When Santa Barbara lawyer-turned-activist Ady Barkan settled in to watch the second round of the Democratic presidential primary debates late last month, he had no idea his story would be part of the heated discussion. Barkan, 35, who has amyotrophic lateral sclerosis, also known as ALS or Lou Gehrig’s disease, watched from his wheelchair as Massachusetts Sen. Elizabeth Warren described how he and his family had to raise money online to help pay for roughly $9,000 a month in health care costs not covered by his private health insurance. https://twitter.com/AdyBarkan/status/1156365277749305344
“The basic profit model of an insurance company is taking as much money as you can in premiums and pay out as little as possible in health care coverage,” Warren said. “That is not working for Americans.”
But for Barkan, the moment was not about him. “Elizabeth Warren’s point wasn’t just to mention my name, it was to call attention to the ways our broken health care system is hurting people across the country,” he said in an email interview.
U.S. Rep. Ben Ray Luján announced Tuesday that he supports Medicare-for-all. The Assistant Speaker of the House, the fourth-highest position in Democratic leadership in the chamber, made the announcement as he seeks the Democratic nomination for U.S. Senate. His opponent in the primary, Maggie Toulouse Oliver, supports Medicare-for-all. Luján told NM Political Report between votes on Wednesday that he supports the legislation because it emphasizes “that healthcare is a fundamental right, not a privilege for the few.”
Toulouse Oliver said on Twitter she is glad that Luján “has come on board with the latest issue I’ve supported from Day 1.” Luján signed onto the bill sponsored by Washington Democrat Pramila Jayapal.
Among the first things Democrats did after officially taking control of the House was to express support for efforts to appeal a Texas district court decision declaring the Affordable Care Act unconstitutional.
ByPhil Galewitz and Julie Appleby, Kaiser Health News |
After two years of double-digit price hikes, the average premium for individual health coverage on the federal health law’s insurance marketplace will drop by 1.5 percent for 2019, the Trump administration said Thursday. The announcement marked the first time average premiums have fallen since the exchanges created by the Affordable Care Act went into effect in 2014. It also comes during a bitter midterm congressional campaign season in which health care is a central issue following last year’s efforts by Republicans to repeal the ACA. Administration officials claimed credit for the price drop, saying it was due to their actions to make changes to the law. Health policy experts said it was a reaction to insurers’ huge profits following hefty premium increases on plans offered this year.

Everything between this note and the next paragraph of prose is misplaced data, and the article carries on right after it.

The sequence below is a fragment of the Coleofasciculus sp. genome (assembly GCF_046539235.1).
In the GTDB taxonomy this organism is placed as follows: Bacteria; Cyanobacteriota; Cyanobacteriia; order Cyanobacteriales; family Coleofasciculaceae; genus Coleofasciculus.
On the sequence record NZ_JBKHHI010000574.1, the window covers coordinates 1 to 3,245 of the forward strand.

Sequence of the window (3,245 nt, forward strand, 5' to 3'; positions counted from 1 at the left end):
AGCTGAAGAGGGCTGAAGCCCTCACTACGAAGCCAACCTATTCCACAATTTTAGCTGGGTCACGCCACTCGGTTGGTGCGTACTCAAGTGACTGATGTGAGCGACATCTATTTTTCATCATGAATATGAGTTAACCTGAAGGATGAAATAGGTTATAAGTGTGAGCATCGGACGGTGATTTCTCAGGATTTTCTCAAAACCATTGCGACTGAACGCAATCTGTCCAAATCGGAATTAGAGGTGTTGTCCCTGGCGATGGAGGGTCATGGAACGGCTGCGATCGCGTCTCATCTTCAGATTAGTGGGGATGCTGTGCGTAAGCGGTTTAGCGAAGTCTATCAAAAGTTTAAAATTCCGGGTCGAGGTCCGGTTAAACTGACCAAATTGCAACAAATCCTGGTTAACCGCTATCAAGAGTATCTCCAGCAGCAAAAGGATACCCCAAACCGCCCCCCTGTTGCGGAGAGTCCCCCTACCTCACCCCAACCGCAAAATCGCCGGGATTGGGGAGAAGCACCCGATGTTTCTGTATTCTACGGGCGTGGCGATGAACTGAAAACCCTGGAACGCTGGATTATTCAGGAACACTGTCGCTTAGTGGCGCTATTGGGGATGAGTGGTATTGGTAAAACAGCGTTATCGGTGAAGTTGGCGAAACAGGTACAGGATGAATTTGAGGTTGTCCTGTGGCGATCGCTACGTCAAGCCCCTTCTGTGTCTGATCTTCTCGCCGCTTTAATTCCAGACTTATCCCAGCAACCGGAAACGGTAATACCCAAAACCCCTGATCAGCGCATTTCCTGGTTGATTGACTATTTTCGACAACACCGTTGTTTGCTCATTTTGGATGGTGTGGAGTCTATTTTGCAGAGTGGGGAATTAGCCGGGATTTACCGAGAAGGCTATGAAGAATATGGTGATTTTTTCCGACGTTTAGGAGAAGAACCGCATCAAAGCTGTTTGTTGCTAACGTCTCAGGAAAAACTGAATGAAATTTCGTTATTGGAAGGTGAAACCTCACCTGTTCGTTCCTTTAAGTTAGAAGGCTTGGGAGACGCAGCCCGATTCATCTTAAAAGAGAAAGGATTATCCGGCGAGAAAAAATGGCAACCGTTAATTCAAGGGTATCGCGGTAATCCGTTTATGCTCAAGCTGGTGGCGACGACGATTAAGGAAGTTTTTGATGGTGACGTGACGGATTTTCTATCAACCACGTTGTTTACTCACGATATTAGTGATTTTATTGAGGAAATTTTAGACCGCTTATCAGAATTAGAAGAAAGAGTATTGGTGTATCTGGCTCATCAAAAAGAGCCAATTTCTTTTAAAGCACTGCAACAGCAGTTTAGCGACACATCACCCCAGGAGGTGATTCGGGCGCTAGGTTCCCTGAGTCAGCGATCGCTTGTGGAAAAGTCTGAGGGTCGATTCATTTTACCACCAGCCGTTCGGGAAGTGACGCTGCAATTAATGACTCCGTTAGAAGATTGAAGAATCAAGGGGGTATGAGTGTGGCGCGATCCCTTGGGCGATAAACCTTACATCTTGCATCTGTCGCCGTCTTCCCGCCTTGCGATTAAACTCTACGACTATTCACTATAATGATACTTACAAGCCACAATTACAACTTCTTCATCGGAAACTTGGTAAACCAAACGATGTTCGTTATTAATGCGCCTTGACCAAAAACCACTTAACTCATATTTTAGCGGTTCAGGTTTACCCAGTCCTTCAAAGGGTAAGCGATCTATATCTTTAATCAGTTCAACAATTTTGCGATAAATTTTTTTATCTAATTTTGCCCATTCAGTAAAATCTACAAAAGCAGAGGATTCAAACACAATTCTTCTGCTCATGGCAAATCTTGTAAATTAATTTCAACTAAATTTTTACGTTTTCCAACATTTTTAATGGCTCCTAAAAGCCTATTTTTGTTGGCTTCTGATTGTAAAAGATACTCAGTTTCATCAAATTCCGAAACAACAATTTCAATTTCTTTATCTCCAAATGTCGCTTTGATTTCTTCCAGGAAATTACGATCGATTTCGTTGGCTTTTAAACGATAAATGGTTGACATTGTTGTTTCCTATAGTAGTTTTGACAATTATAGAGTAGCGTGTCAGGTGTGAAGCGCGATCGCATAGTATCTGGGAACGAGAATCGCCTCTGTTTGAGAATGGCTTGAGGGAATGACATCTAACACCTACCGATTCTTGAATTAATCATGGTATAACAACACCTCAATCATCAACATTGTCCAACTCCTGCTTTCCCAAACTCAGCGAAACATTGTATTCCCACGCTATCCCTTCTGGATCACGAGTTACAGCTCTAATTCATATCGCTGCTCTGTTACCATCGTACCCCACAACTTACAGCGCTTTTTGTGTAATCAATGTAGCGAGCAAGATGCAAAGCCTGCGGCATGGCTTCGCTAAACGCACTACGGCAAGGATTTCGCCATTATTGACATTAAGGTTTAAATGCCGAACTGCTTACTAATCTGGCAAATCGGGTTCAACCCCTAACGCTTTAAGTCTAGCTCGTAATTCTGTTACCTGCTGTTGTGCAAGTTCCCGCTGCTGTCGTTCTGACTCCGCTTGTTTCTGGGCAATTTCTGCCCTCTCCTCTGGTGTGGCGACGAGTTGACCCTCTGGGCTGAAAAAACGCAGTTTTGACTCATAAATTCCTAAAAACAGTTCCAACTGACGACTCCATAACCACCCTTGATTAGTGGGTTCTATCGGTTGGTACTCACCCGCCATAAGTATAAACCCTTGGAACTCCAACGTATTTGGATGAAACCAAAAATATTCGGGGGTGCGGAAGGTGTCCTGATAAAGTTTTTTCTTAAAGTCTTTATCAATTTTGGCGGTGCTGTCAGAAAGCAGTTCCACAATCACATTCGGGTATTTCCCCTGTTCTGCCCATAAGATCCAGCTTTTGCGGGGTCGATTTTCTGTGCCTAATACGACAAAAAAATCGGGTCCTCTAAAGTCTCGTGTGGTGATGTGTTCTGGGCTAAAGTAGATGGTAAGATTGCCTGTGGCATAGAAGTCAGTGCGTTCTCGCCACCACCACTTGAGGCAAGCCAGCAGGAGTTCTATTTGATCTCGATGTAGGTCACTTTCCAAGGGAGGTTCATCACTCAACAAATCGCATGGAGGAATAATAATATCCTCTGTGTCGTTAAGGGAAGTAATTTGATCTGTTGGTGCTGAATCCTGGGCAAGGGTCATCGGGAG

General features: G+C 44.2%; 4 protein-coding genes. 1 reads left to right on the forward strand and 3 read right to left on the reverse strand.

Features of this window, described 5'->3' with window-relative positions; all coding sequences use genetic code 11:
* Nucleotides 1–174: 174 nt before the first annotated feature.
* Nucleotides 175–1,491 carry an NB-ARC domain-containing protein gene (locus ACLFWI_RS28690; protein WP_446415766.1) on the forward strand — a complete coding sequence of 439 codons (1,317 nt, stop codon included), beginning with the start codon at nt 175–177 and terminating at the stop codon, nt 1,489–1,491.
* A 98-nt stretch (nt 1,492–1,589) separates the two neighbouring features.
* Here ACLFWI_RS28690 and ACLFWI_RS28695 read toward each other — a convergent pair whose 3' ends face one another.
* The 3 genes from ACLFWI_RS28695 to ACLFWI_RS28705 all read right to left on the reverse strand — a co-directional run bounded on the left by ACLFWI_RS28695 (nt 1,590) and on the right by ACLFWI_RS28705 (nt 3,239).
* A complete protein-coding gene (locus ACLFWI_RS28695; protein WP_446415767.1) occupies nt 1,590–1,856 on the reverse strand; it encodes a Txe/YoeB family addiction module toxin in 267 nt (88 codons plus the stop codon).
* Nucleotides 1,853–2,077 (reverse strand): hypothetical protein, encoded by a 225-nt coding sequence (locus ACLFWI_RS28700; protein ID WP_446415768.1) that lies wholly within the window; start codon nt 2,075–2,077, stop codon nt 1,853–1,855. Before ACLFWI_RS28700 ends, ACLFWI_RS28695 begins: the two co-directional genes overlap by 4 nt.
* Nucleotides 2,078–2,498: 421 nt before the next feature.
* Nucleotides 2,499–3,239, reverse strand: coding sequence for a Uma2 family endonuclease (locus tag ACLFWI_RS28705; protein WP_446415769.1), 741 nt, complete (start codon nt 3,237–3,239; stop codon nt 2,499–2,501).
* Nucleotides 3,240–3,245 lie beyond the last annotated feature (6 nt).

The nation’s opioid epidemic has been called today’s version of the 1980s AIDS crisis. In a speech Monday, President Donald Trump pushed for a tougher federal response, emphasizing a tough-on-crime approach for drug dealers and more funding for treatment. And Congress is upping the ante, via a series of hearings — including one scheduled to last Wednesday through Thursday — to study legislation that might tackle the unyielding scourge, which has cost an estimated $1 trillion in premature deaths, health care costs and lost wages since 2001. Dr. Leana Wen, an emergency physician by training and the health commissioner for hard-hit Baltimore, said Capitol Hill has to help communities at risk of becoming overwhelmed. “We haven’t seen the peak of the epidemic.
Insurers will again be able to sell short-term health insurance good for up to 12 months under a proposed rule released Tuesday by the Trump administration that could further roil the marketplace. “We want to open up affordable alternatives to unaffordable Affordable Care Act policies,” said Health and Human Services Secretary Alex Azar. “This is one step in the direction of providing Americans health insurance options that are more affordable and more suitable to individual and family circumstances.”
The proposed rule said short-term plans could add more choices to the market at lower cost and may offer broader provider networks than Affordable Care Act plans in rural areas. But most short-term coverage requires answering a string of medical questions, and insurers can reject applicants with preexisting medical problems, which ACA plans cannot do. As a result, the proposed rule also noted that some people who switch to them from ACA coverage may see “reduced access to some services,” and “increased out of pocket costs, possibly leading to financial hardship.”